The European Commission is to begin legal action against the Italian central bank, the Bank of Italy, over its handling of recent bank mergers.
There have been calls for Antonio Fazio to resign
The move was announced by the Internal Market Commissioner, Charlie McCreevy, who said action was likely to start next month.
It comes after Dutch bank ABN Amro said the Bank of Italy tried to block its bid for Italian lender Antonveneta.
The Bank of Italy was said to have wanted an all Italian merger instead.
'Blocking free movement'
The bank's governor, Antonio Fazio, has been accused of abusing his position over the matter and has faced calls in Italy to resign.
He is alleged to have used his power to promote a merger between Antonveneta and Banca Popolare Italiana (BPI), in order to block ABN Amro's takeover attempt.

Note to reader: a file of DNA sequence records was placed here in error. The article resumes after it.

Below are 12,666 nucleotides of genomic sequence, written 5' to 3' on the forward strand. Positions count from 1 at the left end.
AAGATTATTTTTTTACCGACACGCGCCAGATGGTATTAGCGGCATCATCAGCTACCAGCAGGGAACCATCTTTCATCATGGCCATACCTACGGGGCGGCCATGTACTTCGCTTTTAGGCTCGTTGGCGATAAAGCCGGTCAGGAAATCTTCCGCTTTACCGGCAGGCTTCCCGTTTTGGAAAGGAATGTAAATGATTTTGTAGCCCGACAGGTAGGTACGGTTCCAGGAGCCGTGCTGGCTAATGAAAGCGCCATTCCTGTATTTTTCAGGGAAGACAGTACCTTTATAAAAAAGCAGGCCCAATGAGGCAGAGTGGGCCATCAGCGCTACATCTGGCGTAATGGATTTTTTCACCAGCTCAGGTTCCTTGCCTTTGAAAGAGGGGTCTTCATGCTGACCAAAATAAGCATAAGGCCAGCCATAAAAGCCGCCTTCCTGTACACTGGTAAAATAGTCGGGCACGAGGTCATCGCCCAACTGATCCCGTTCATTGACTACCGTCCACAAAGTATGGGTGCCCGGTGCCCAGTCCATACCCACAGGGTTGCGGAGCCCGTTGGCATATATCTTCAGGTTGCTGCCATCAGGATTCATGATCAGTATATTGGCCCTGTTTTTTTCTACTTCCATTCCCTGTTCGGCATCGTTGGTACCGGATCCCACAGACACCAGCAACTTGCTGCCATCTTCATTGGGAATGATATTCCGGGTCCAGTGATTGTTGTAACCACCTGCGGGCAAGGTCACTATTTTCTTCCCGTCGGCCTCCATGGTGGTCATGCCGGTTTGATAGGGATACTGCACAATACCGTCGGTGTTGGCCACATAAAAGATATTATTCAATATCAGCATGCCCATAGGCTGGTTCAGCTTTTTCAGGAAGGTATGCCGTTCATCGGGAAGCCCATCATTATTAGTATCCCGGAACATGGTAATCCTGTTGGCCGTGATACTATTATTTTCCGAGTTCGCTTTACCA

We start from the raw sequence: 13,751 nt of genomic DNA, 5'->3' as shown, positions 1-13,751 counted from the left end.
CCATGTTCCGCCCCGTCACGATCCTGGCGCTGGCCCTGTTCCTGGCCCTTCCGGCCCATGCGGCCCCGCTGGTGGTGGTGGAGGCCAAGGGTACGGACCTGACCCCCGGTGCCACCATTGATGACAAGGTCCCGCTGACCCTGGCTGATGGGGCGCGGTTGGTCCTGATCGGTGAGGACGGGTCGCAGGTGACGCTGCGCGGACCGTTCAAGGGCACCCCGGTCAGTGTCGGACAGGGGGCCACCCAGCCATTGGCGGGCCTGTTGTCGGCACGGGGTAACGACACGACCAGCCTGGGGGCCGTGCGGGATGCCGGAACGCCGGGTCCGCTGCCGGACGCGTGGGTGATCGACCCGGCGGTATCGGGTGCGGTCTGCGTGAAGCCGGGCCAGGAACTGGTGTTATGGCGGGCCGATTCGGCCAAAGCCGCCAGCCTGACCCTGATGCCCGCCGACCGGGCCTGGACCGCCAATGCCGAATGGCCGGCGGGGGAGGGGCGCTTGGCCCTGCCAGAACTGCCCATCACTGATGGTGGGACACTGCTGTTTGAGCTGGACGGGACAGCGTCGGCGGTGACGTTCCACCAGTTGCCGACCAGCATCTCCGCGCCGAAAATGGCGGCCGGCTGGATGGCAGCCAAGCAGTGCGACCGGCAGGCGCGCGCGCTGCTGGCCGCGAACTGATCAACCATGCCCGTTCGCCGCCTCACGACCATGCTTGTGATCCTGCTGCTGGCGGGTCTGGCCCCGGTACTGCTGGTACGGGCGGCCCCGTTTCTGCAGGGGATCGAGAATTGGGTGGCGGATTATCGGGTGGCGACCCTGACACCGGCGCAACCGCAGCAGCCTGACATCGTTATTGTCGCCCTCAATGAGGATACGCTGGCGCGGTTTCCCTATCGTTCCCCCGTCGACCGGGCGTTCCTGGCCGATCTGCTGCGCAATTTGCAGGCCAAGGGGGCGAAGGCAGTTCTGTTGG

Mr Fazio has denied the charges.
Mr McCreevy's legal action will accuse the Italian authorities of contravening the free movement of capital and the freedom for businesses to operate in another member state.
"I have not signed the letter yet but I expect to do so before Christmas for the start of proceedings [against the Bank of Italy]," said Mr McCreevy.
Mr Fazio has also faced investigation in Italy over the scandal, and was last month questioned for five hours by magistrates in Rome.
The story first broke in August when secret recordings allegedly showing Mr Fazio advising the former head of BPI, Gianpiero Fiorani, on how to best proceed with an approach for Antonveneta were leaked to Italian newspapers.
ABN Amro acquired a majority 69% stake in Antonveneta on 26 September, after BPI's approach was blocked by Italian authorities investigating the scandal.